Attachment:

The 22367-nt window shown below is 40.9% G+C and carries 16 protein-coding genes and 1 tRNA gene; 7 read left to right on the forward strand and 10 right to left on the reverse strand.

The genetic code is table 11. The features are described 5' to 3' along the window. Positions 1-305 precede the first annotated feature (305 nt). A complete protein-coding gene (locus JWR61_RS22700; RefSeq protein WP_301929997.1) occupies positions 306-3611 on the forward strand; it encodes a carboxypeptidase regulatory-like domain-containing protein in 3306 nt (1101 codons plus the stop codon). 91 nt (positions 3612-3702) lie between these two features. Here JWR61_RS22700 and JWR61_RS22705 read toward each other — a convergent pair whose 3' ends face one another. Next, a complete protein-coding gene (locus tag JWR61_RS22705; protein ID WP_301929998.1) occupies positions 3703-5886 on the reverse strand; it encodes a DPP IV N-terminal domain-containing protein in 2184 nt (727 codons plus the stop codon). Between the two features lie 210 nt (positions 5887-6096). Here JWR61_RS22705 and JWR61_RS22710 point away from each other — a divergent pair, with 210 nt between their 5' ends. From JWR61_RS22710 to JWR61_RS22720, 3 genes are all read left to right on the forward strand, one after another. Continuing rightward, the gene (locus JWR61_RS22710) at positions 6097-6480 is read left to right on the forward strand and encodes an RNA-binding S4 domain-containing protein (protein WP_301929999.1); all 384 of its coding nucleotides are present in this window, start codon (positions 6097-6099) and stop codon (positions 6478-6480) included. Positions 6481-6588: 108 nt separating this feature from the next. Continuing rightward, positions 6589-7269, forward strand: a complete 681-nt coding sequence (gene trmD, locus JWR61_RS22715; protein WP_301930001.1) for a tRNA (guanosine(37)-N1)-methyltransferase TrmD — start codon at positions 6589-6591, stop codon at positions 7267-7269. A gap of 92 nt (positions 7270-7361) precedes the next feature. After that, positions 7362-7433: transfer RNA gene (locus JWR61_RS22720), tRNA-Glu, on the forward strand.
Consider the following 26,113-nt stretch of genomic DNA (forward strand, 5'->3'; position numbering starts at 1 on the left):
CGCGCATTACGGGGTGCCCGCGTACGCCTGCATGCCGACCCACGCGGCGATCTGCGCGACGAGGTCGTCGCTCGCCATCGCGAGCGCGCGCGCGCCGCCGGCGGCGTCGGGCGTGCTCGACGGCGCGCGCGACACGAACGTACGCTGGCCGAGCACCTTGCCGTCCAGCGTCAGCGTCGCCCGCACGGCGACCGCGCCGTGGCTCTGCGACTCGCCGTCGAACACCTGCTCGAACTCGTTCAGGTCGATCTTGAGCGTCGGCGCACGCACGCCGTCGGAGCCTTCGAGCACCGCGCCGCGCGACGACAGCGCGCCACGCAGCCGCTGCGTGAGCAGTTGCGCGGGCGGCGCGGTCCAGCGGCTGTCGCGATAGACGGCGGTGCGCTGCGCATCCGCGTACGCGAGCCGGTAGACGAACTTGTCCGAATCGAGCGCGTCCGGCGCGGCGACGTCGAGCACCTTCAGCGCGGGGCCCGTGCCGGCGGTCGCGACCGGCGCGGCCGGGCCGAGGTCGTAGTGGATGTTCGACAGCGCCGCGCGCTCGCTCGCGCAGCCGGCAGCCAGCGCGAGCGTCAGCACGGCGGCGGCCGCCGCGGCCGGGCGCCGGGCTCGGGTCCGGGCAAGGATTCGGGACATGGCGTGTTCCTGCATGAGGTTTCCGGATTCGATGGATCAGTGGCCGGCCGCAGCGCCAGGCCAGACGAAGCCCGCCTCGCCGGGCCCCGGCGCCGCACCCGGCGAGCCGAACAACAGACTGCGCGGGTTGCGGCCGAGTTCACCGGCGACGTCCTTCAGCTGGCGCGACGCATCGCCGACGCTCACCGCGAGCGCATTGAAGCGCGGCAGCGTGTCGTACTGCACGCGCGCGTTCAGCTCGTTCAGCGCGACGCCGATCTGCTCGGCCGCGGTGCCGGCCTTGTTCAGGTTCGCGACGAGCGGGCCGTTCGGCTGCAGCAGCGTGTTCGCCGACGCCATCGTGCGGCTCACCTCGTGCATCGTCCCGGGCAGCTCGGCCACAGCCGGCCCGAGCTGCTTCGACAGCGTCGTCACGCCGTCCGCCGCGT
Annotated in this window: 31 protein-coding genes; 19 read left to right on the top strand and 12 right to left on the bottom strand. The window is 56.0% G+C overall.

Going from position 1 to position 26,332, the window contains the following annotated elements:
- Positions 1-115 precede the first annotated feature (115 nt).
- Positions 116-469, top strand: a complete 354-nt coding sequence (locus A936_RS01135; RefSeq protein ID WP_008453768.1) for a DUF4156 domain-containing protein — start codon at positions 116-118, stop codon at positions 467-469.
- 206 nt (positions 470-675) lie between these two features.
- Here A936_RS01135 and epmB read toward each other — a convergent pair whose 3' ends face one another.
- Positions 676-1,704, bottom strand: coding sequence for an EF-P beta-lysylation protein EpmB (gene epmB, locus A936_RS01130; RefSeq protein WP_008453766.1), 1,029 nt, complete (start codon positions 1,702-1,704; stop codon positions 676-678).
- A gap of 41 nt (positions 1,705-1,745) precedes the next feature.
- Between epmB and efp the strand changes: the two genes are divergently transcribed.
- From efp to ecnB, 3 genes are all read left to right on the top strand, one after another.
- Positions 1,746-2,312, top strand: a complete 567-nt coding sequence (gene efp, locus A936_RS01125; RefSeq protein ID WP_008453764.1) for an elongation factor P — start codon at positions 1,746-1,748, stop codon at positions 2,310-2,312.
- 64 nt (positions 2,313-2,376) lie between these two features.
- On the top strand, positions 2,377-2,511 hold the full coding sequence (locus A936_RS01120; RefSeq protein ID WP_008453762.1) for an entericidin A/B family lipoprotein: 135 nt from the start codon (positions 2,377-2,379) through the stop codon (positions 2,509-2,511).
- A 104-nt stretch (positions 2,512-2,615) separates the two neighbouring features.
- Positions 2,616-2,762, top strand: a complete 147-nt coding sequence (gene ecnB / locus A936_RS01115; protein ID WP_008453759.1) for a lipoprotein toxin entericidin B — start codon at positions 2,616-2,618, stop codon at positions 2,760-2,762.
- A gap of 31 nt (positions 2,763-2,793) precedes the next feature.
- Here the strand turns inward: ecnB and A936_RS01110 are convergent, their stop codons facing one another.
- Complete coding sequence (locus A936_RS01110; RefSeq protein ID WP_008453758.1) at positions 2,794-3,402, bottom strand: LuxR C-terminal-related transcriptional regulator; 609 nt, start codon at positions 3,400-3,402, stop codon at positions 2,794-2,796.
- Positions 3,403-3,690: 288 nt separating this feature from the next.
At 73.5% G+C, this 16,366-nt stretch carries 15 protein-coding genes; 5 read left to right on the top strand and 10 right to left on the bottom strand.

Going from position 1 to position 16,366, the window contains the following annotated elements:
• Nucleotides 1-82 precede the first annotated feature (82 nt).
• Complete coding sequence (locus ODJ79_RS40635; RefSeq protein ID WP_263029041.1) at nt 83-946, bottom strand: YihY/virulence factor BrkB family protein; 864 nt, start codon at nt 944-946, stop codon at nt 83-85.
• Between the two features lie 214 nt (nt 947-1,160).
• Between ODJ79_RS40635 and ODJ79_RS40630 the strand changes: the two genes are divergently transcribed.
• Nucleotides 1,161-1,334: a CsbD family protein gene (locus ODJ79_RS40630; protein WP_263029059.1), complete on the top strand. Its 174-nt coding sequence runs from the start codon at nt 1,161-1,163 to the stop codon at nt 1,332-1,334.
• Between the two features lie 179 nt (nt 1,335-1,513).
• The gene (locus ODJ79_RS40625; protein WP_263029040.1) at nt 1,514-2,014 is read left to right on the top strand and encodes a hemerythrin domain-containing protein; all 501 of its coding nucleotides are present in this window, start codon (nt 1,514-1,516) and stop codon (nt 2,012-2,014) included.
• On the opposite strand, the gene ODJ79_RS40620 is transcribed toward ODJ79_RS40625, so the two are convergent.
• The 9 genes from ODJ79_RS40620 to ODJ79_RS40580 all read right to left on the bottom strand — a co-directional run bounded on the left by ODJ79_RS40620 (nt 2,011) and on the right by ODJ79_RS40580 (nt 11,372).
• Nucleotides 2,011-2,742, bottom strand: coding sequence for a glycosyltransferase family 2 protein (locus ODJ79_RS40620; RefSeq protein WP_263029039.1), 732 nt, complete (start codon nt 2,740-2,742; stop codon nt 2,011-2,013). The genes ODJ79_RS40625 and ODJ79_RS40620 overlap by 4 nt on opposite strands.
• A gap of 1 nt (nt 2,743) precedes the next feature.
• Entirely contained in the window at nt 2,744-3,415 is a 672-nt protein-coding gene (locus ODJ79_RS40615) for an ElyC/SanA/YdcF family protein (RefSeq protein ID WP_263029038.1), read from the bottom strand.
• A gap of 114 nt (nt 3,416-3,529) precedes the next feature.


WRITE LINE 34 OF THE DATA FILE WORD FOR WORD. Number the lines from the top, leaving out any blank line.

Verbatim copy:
• The 9 genes from ODJ79_RS40620 to ODJ79_RS40580 all read right to left on the bottom strand — a co-directional run bounded on the left by ODJ79_RS40620 (nt 2,011) and on the right by ODJ79_RS40580 (nt 11,372).